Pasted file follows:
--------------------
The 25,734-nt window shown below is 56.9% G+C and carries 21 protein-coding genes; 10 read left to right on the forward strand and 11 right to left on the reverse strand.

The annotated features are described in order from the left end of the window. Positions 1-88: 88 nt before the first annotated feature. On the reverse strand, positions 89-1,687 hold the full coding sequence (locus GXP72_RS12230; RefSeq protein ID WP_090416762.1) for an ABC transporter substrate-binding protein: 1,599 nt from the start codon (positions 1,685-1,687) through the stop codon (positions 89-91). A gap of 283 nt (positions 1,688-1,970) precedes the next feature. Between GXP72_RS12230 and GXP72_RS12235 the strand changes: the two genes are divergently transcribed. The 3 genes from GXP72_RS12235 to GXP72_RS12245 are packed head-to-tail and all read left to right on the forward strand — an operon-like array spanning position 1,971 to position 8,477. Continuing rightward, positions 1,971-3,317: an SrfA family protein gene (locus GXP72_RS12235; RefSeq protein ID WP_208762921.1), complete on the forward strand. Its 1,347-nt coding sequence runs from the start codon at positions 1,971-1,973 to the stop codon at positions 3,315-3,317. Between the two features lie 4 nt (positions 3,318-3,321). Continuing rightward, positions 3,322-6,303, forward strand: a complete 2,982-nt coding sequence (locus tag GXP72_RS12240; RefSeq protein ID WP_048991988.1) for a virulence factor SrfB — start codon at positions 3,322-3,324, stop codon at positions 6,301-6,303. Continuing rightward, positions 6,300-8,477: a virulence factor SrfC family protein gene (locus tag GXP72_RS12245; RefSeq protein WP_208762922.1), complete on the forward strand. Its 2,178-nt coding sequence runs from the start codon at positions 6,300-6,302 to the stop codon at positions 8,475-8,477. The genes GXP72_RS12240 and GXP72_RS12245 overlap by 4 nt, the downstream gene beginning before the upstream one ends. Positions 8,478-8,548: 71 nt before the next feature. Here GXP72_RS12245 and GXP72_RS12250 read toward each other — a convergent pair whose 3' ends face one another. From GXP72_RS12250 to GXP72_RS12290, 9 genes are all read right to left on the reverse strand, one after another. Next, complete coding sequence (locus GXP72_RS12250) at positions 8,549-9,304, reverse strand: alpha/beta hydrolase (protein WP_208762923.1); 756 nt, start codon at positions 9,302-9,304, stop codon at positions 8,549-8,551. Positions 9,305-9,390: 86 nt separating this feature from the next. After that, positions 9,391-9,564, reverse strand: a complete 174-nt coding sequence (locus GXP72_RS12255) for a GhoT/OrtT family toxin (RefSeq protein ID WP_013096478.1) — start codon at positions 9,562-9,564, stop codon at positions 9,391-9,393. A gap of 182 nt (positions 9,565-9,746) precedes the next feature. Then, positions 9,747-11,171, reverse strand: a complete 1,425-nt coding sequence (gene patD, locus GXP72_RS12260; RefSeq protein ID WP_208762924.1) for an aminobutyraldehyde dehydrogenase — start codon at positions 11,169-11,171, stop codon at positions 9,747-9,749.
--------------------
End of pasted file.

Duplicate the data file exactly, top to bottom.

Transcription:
The 25,734-nt window shown below is 56.9% G+C and carries 21 protein-coding genes; 10 read left to right on the forward strand and 11 right to left on the reverse strand.

The annotated features are described in order from the left end of the window. Positions 1-88: 88 nt before the first annotated feature. On the reverse strand, positions 89-1,687 hold the full coding sequence (locus GXP72_RS12230; RefSeq protein ID WP_090416762.1) for an ABC transporter substrate-binding protein: 1,599 nt from the start codon (positions 1,685-1,687) through the stop codon (positions 89-91). A gap of 283 nt (positions 1,688-1,970) precedes the next feature. Between GXP72_RS12230 and GXP72_RS12235 the strand changes: the two genes are divergently transcribed. The 3 genes from GXP72_RS12235 to GXP72_RS12245 are packed head-to-tail and all read left to right on the forward strand — an operon-like array spanning position 1,971 to position 8,477. Continuing rightward, positions 1,971-3,317: an SrfA family protein gene (locus GXP72_RS12235; RefSeq protein ID WP_208762921.1), complete on the forward strand. Its 1,347-nt coding sequence runs from the start codon at positions 1,971-1,973 to the stop codon at positions 3,315-3,317. Between the two features lie 4 nt (positions 3,318-3,321). Continuing rightward, positions 3,322-6,303, forward strand: a complete 2,982-nt coding sequence (locus tag GXP72_RS12240; RefSeq protein ID WP_048991988.1) for a virulence factor SrfB — start codon at positions 3,322-3,324, stop codon at positions 6,301-6,303. Continuing rightward, positions 6,300-8,477: a virulence factor SrfC family protein gene (locus tag GXP72_RS12245; RefSeq protein WP_208762922.1), complete on the forward strand. Its 2,178-nt coding sequence runs from the start codon at positions 6,300-6,302 to the stop codon at positions 8,475-8,477. The genes GXP72_RS12240 and GXP72_RS12245 overlap by 4 nt, the downstream gene beginning before the upstream one ends. Positions 8,478-8,548: 71 nt before the next feature. Here GXP72_RS12245 and GXP72_RS12250 read toward each other — a convergent pair whose 3' ends face one another. From GXP72_RS12250 to GXP72_RS12290, 9 genes are all read right to left on the reverse strand, one after another. Next, complete coding sequence (locus GXP72_RS12250) at positions 8,549-9,304, reverse strand: alpha/beta hydrolase (protein WP_208762923.1); 756 nt, start codon at positions 9,302-9,304, stop codon at positions 8,549-8,551. Positions 9,305-9,390: 86 nt separating this feature from the next. After that, positions 9,391-9,564, reverse strand: a complete 174-nt coding sequence (locus GXP72_RS12255) for a GhoT/OrtT family toxin (RefSeq protein ID WP_013096478.1) — start codon at positions 9,562-9,564, stop codon at positions 9,391-9,393. A gap of 182 nt (positions 9,565-9,746) precedes the next feature. Then, positions 9,747-11,171, reverse strand: a complete 1,425-nt coding sequence (gene patD, locus GXP72_RS12260; RefSeq protein ID WP_208762924.1) for an aminobutyraldehyde dehydrogenase — start codon at positions 11,169-11,171, stop codon at positions 9,747-9,749.